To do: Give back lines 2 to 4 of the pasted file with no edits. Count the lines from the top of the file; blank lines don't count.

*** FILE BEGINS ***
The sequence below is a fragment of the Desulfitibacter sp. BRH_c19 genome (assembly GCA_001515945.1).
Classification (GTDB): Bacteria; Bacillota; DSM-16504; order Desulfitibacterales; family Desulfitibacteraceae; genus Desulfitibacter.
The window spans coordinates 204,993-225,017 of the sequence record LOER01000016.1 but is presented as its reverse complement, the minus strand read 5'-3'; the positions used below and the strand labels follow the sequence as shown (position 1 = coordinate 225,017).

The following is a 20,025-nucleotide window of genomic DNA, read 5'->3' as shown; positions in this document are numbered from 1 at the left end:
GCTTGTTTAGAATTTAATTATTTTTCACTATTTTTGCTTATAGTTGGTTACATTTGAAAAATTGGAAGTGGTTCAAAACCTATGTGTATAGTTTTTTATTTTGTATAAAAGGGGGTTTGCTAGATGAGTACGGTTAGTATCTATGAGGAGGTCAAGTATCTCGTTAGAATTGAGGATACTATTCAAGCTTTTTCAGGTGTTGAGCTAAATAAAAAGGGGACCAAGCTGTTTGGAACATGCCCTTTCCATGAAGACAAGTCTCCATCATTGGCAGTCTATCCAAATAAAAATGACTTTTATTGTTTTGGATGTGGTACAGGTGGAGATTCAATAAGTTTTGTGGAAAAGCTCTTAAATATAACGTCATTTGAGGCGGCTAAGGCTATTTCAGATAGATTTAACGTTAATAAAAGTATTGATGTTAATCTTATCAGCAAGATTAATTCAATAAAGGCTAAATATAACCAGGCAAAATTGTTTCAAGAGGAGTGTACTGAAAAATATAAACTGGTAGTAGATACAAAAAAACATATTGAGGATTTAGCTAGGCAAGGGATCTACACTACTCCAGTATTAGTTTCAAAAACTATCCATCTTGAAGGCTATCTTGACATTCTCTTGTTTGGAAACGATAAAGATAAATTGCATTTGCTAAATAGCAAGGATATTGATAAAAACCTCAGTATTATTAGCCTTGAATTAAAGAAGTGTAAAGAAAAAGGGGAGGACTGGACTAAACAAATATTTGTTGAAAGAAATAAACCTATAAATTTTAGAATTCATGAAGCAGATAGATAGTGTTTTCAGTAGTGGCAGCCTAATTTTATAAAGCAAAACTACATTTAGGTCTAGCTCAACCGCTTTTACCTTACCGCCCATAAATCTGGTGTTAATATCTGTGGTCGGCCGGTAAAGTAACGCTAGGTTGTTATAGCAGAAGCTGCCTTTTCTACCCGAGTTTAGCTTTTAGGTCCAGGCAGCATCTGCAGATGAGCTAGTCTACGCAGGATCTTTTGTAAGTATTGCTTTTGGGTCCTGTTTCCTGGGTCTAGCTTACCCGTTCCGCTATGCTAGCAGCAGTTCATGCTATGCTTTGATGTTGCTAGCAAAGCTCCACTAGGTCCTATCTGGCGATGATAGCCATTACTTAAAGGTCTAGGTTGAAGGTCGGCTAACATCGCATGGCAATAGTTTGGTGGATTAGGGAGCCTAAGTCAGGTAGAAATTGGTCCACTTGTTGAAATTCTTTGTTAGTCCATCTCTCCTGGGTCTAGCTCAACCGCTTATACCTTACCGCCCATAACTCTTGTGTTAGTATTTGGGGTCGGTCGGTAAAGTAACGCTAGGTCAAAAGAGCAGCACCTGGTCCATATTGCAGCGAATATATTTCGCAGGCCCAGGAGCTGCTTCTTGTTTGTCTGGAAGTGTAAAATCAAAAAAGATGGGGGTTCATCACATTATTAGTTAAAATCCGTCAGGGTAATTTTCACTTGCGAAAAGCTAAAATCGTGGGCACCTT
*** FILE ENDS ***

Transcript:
Classification (GTDB): Bacteria; Bacillota; DSM-16504; order Desulfitibacterales; family Desulfitibacteraceae; genus Desulfitibacter.
The window spans coordinates 204,993-225,017 of the sequence record LOER01000016.1 but is presented as its reverse complement, the minus strand read 5'-3'; the positions used below and the strand labels follow the sequence as shown (position 1 = coordinate 225,017).

The following is a 20,025-nucleotide window of genomic DNA, read 5'->3' as shown; positions in this document are numbered from 1 at the left end: